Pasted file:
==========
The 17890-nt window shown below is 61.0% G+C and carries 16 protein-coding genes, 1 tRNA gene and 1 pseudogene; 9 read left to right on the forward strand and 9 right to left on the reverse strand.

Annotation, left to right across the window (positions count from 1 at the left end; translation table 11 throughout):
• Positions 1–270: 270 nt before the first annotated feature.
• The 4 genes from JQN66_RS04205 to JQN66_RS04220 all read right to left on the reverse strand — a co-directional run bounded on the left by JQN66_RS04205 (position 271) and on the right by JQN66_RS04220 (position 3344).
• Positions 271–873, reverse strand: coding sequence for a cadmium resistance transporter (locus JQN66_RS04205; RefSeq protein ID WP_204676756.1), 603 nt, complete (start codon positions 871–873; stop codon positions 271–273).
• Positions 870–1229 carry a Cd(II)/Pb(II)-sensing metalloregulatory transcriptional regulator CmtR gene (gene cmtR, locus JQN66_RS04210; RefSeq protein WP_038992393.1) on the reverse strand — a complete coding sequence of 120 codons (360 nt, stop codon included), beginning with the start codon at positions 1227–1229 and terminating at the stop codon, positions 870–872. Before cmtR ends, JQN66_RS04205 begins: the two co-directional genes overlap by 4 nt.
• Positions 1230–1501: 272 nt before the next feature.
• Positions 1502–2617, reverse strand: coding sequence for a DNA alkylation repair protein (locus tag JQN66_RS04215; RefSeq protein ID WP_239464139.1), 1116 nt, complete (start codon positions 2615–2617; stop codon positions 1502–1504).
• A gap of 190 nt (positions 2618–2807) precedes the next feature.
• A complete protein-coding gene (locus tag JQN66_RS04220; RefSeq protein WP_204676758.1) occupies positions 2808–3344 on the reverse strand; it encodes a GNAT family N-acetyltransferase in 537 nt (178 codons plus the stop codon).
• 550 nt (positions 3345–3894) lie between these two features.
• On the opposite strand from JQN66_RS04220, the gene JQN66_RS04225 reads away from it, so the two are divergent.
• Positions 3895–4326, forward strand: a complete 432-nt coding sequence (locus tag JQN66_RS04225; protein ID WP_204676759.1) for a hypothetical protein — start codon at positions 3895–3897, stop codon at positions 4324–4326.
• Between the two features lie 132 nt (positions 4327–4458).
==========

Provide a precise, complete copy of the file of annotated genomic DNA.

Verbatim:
The 17890-nt window shown below is 61.0% G+C and carries 16 protein-coding genes, 1 tRNA gene and 1 pseudogene; 9 read left to right on the forward strand and 9 right to left on the reverse strand.

Annotation, left to right across the window (positions count from 1 at the left end; translation table 11 throughout):
• Positions 1–270: 270 nt before the first annotated feature.
• The 4 genes from JQN66_RS04205 to JQN66_RS04220 all read right to left on the reverse strand — a co-directional run bounded on the left by JQN66_RS04205 (position 271) and on the right by JQN66_RS04220 (position 3344).
• Positions 271–873, reverse strand: coding sequence for a cadmium resistance transporter (locus JQN66_RS04205; RefSeq protein ID WP_204676756.1), 603 nt, complete (start codon positions 871–873; stop codon positions 271–273).
• Positions 870–1229 carry a Cd(II)/Pb(II)-sensing metalloregulatory transcriptional regulator CmtR gene (gene cmtR, locus JQN66_RS04210; RefSeq protein WP_038992393.1) on the reverse strand — a complete coding sequence of 120 codons (360 nt, stop codon included), beginning with the start codon at positions 1227–1229 and terminating at the stop codon, positions 870–872. Before cmtR ends, JQN66_RS04205 begins: the two co-directional genes overlap by 4 nt.
• Positions 1230–1501: 272 nt before the next feature.
• Positions 1502–2617, reverse strand: coding sequence for a DNA alkylation repair protein (locus tag JQN66_RS04215; RefSeq protein ID WP_239464139.1), 1116 nt, complete (start codon positions 2615–2617; stop codon positions 1502–1504).
• A gap of 190 nt (positions 2618–2807) precedes the next feature.
• A complete protein-coding gene (locus tag JQN66_RS04220; RefSeq protein WP_204676758.1) occupies positions 2808–3344 on the reverse strand; it encodes a GNAT family N-acetyltransferase in 537 nt (178 codons plus the stop codon).
• 550 nt (positions 3345–3894) lie between these two features.
• On the opposite strand from JQN66_RS04220, the gene JQN66_RS04225 reads away from it, so the two are divergent.
• Positions 3895–4326, forward strand: a complete 432-nt coding sequence (locus tag JQN66_RS04225; protein ID WP_204676759.1) for a hypothetical protein — start codon at positions 3895–3897, stop codon at positions 4324–4326.
• Between the two features lie 132 nt (positions 4327–4458).